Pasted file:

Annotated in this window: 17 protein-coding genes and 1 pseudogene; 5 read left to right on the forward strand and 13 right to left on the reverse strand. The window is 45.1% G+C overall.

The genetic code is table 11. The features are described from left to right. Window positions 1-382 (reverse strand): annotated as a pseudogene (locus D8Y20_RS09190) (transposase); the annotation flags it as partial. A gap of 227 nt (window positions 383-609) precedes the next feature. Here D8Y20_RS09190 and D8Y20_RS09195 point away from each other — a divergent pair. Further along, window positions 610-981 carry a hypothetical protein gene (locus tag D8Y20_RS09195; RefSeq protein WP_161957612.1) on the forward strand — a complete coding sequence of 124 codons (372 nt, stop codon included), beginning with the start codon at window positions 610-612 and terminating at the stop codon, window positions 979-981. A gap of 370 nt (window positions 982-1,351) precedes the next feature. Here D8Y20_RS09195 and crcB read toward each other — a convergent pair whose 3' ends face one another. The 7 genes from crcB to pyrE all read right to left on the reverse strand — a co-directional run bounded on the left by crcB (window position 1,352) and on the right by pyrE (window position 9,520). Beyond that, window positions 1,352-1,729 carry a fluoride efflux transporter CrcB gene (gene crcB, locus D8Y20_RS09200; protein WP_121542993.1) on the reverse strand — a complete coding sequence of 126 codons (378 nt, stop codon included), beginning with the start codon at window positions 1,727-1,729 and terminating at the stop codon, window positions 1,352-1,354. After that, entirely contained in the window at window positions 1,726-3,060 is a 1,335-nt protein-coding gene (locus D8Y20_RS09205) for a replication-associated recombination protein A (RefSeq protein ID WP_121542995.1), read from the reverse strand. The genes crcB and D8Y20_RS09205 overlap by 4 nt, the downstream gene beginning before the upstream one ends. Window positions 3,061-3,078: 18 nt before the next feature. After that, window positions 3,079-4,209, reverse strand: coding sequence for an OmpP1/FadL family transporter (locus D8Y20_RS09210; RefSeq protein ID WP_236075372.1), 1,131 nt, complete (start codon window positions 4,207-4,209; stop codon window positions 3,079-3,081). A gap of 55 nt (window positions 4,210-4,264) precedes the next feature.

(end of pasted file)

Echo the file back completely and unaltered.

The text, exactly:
Annotated in this window: 17 protein-coding genes and 1 pseudogene; 5 read left to right on the forward strand and 13 right to left on the reverse strand. The window is 45.1% G+C overall.

The genetic code is table 11. The features are described from left to right. Window positions 1-382 (reverse strand): annotated as a pseudogene (locus D8Y20_RS09190) (transposase); the annotation flags it as partial. A gap of 227 nt (window positions 383-609) precedes the next feature. Here D8Y20_RS09190 and D8Y20_RS09195 point away from each other — a divergent pair. Further along, window positions 610-981 carry a hypothetical protein gene (locus tag D8Y20_RS09195; RefSeq protein WP_161957612.1) on the forward strand — a complete coding sequence of 124 codons (372 nt, stop codon included), beginning with the start codon at window positions 610-612 and terminating at the stop codon, window positions 979-981. A gap of 370 nt (window positions 982-1,351) precedes the next feature. Here D8Y20_RS09195 and crcB read toward each other — a convergent pair whose 3' ends face one another. The 7 genes from crcB to pyrE all read right to left on the reverse strand — a co-directional run bounded on the left by crcB (window position 1,352) and on the right by pyrE (window position 9,520). Beyond that, window positions 1,352-1,729 carry a fluoride efflux transporter CrcB gene (gene crcB, locus D8Y20_RS09200; protein WP_121542993.1) on the reverse strand — a complete coding sequence of 126 codons (378 nt, stop codon included), beginning with the start codon at window positions 1,727-1,729 and terminating at the stop codon, window positions 1,352-1,354. After that, entirely contained in the window at window positions 1,726-3,060 is a 1,335-nt protein-coding gene (locus D8Y20_RS09205) for a replication-associated recombination protein A (RefSeq protein ID WP_121542995.1), read from the reverse strand. The genes crcB and D8Y20_RS09205 overlap by 4 nt, the downstream gene beginning before the upstream one ends. Window positions 3,061-3,078: 18 nt before the next feature. After that, window positions 3,079-4,209, reverse strand: coding sequence for an OmpP1/FadL family transporter (locus D8Y20_RS09210; RefSeq protein ID WP_236075372.1), 1,131 nt, complete (start codon window positions 4,207-4,209; stop codon window positions 3,079-3,081). A gap of 55 nt (window positions 4,210-4,264) precedes the next feature.